Recently it seems like many publications and websites that normally avoid aspects of nerd culture have started posting articles about ‘sexy geeks’ and ‘what fan communities need to do’ or even interviews with ‘cosplay celebrities’ that no one has ever seen or heard about. The most obvious reason for this is that aspects of nerd culture have gotten popular among the mainstream. Comic book movies have given new popularity to Batman and Ironman, but have also made it acceptable to be a fan of comic book heroes. The sexed up Star Trek and Battlestar reboots have given a new sexy feel to sci-fi that was not there in previous versions and will likely have an impact on future sci-fi projects.
With these kinds of shifts it isn’t too surprising that publications like Huffington Post, Playboy and Cosmopolitan have stuck their pens into the world of geeks and nerds. While this is not a bad thing on the surface, there are problems that are brewing underneath that could be future problems for those of us who are embroiled in the world of convention culture. While not everything that comes from the mainstreaming of nerd culture is bad there are some things that the community will need to keep an eye out for and one of those things is the impact of the mainstream on how the nerd community may view body image and react to the physical appearance of others.
This impact on body image stems from the growth of ‘articles’ about sexy cosplayers and sexy nerds that push the standards of mainstream beauty onto the community. These photo stories and articles suddenly bring focus to the minority of nerds that are not the stereotype. While some may disagree that the stereotype of the out of shape socially awkward geek/nerd is the standard among nerdy fandoms, anyone who has attended a comic convention or sci-fi con will agree that stereotype is there for a reason. While the occasional story about a sexy person that likes something nerdy is fine, if people keep seeing stories like that it will have an impact. Causing more alienation for those that are in the stereotype and possibly causing tension between in shape and out of shape nerds.
Traditionally nerds tend to not compare themselves to their favorite comic book, novel, or cartoon character. This lack of awareness of body image led to people of all different sizes cosplaying from their favorite series without fear. While there were those few ill mannered individuals that would mock the out of shape cosplayers, people that like are part of nearly every aspect of life and will likely never be erased. However, with the growth of social media and the internet it becomes very difficult to not see images of nerds that fall into the traditional category of good looking and the growth of people mocking those that do not fit the ‘model’ of perfection. The more this becomes the standard that the public expects the more of an impact it can have on the nerd/geek community.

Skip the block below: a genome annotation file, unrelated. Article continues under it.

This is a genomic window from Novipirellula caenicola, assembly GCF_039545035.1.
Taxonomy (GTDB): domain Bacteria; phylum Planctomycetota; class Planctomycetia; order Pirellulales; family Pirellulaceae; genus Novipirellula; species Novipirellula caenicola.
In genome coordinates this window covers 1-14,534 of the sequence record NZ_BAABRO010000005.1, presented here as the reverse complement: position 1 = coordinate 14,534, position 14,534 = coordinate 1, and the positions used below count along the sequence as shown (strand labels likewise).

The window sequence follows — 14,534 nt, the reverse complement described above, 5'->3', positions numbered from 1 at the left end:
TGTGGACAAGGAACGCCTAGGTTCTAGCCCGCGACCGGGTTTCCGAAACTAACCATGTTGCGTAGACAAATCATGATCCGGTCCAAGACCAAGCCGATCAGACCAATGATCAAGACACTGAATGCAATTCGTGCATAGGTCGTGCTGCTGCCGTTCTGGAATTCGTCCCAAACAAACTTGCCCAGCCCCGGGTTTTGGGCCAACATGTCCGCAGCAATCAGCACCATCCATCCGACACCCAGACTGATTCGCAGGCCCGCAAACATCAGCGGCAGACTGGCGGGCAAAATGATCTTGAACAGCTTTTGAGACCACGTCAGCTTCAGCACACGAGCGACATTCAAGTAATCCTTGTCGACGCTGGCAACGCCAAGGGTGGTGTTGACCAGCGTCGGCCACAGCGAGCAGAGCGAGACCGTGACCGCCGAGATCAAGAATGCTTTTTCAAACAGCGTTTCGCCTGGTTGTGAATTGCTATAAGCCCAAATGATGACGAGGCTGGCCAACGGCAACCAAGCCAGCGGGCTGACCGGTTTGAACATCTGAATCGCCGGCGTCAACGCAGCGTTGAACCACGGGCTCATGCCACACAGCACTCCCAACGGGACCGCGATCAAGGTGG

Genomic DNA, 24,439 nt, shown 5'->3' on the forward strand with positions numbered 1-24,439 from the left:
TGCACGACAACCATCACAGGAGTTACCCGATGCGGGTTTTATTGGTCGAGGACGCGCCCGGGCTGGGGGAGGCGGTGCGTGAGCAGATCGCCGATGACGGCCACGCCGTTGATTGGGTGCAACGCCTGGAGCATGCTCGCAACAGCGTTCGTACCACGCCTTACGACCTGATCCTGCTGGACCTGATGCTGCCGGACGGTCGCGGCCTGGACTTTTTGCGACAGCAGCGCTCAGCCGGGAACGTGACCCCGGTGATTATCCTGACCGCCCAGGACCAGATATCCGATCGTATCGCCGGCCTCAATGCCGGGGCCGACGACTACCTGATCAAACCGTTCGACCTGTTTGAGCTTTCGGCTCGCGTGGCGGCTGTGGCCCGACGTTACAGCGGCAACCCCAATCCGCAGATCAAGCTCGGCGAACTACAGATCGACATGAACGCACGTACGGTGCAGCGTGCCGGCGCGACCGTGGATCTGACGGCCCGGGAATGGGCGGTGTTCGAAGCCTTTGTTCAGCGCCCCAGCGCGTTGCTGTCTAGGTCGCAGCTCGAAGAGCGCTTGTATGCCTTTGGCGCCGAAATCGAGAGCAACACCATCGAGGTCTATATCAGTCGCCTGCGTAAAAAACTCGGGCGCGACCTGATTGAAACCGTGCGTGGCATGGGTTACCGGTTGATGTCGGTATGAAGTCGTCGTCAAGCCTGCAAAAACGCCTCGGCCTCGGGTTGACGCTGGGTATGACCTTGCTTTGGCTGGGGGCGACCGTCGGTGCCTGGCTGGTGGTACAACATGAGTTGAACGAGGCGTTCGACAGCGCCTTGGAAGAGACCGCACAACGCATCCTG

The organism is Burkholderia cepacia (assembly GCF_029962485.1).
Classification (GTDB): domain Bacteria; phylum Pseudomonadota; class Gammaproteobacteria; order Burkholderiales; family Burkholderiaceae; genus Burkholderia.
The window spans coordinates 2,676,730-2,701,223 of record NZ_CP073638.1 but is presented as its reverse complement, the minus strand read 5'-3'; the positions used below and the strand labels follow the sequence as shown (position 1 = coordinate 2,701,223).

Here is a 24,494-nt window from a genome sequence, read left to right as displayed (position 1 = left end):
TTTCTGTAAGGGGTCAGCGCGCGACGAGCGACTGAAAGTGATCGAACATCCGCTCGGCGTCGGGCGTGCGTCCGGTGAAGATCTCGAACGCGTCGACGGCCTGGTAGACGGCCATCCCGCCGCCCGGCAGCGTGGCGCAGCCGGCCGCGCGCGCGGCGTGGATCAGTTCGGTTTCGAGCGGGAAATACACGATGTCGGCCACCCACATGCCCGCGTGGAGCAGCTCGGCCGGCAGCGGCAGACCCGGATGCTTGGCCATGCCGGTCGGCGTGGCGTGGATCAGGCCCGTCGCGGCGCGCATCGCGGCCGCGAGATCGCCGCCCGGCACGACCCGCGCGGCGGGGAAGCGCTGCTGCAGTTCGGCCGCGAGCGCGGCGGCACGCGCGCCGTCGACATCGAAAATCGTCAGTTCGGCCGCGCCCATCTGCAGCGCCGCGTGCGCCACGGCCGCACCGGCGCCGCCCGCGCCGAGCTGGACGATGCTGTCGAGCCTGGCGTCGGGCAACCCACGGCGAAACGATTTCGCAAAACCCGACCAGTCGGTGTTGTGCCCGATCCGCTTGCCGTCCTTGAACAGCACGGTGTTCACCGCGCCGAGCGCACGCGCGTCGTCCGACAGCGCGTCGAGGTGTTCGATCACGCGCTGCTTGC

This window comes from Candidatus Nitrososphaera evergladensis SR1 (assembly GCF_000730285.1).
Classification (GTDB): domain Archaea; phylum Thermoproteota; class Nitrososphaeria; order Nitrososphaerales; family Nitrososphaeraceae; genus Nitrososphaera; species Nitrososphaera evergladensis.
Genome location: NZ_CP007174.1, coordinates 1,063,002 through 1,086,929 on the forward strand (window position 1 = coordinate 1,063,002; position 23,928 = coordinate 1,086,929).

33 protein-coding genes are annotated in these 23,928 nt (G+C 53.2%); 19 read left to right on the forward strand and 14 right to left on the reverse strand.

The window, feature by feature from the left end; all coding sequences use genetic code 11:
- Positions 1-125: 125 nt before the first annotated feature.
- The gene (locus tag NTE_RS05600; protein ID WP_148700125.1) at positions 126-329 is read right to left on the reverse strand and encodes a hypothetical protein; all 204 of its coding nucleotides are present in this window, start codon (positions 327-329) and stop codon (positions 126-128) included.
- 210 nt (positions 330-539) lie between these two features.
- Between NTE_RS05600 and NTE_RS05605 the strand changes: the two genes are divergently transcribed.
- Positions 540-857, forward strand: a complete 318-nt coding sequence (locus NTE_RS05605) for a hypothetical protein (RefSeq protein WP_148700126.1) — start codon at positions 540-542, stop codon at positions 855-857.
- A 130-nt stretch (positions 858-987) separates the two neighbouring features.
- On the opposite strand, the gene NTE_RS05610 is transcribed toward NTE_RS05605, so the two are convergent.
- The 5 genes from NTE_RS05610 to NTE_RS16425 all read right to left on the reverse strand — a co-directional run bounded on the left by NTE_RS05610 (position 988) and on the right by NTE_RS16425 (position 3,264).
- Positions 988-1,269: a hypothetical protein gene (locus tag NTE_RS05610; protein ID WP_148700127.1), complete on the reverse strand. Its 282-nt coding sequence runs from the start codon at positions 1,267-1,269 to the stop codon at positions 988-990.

Odds are those who have established their own identity as an adult prior to the overwhelming flood of ‘sexy nerd’ photo articles and lists will not have their own image shaken by this shift in how the public views nerds. However, those who are younger now have a terrible collective role model that tells them that they need to look a certain way and behave a certain way. It is the responsibility of not only older fans, but those who are in the ‘sexy nerd’ category to ensure that those who are being overtaken by the need to look/act in an unhealthy way are told that they do not need to act that way.
We live in a time where it is accepted by the mainstream that ‘normal’ or ‘sexy’ people can be part of the nerd community. That shift helps humanize the nerd community and hopefully gives a message that it is okay to be a little obsessive about your fandom. It is nice to have some acceptance, but we should be aware that acceptance comes with consequences. With any luck the mainstream interest with the nerd community will pass and things will shift to a more normal status, but until then everyone should do their best to not be influenced by the changes and to just be themselves and love what they love.
jared @ scarlet-rhapsody.com